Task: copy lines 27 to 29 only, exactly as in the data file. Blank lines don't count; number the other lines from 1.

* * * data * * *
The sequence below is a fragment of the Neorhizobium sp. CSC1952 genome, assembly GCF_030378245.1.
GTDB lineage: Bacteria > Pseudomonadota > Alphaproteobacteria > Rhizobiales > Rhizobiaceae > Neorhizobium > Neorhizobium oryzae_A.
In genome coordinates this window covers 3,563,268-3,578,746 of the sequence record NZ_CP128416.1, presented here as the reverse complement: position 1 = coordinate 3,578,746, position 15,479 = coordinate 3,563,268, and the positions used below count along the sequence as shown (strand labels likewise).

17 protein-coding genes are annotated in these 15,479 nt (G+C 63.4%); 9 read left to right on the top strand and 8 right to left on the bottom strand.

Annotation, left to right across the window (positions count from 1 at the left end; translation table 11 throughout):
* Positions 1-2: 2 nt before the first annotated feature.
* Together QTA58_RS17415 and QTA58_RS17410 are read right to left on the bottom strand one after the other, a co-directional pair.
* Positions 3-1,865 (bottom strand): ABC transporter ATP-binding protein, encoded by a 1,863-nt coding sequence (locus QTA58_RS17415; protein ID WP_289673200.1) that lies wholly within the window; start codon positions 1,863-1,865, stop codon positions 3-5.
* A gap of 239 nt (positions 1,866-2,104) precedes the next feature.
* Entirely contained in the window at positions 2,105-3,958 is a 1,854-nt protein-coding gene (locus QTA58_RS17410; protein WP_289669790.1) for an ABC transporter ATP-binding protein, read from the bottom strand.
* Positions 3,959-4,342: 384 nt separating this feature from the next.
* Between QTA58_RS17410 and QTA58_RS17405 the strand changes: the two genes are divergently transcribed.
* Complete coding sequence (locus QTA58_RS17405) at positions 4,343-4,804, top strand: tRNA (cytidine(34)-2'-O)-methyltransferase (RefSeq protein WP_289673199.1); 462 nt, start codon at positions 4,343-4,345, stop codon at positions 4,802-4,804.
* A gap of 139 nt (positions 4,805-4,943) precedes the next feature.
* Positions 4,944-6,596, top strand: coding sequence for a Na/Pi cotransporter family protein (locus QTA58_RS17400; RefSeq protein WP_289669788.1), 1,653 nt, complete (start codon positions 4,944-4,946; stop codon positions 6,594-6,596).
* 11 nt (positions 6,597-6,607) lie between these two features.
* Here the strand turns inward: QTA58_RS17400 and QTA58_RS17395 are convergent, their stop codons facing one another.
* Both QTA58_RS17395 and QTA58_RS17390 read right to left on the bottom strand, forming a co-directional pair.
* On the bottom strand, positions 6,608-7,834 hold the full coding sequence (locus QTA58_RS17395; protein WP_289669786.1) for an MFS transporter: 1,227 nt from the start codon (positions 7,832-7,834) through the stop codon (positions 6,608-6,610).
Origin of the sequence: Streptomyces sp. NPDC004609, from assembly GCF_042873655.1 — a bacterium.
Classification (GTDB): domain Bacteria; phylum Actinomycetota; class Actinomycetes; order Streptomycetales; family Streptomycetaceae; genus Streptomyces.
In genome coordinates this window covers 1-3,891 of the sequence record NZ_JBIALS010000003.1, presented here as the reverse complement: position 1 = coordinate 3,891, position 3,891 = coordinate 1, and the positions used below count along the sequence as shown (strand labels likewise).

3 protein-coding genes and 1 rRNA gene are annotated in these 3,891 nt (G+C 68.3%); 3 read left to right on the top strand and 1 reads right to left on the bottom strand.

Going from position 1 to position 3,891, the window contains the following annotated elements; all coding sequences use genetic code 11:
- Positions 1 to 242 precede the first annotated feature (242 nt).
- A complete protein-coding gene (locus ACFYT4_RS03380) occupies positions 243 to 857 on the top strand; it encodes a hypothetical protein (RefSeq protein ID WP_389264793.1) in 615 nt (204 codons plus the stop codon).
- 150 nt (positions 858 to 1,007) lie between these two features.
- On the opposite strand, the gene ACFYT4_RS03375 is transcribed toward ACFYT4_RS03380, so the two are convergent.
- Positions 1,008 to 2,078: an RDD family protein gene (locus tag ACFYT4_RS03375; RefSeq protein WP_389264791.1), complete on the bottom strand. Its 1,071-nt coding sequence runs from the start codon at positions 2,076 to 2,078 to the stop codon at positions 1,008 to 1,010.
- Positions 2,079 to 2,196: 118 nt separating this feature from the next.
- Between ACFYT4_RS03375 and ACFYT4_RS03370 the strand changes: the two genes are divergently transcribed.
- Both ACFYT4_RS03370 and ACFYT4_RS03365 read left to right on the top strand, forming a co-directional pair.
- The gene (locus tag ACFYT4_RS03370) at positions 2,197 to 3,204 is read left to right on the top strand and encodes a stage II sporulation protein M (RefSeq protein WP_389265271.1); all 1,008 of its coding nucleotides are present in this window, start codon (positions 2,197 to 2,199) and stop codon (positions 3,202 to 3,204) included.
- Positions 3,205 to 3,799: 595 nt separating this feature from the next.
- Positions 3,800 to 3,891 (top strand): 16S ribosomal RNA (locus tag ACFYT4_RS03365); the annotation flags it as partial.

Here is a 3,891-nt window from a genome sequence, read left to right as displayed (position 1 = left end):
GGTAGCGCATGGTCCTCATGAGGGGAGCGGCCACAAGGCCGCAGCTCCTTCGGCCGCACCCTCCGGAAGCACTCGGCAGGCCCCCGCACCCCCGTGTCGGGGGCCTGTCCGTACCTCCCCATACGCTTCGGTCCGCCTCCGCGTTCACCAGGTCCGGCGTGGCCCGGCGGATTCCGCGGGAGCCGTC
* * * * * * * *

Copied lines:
- 150 nt (positions 858 to 1,007) lie between these two features.
- On the opposite strand, the gene ACFYT4_RS03375 is transcribed toward ACFYT4_RS03380, so the two are convergent.
- Positions 1,008 to 2,078: an RDD family protein gene (locus tag ACFYT4_RS03375; RefSeq protein WP_389264791.1), complete on the bottom strand. Its 1,071-nt coding sequence runs from the start codon at positions 2,076 to 2,078 to the stop codon at positions 1,008 to 1,010.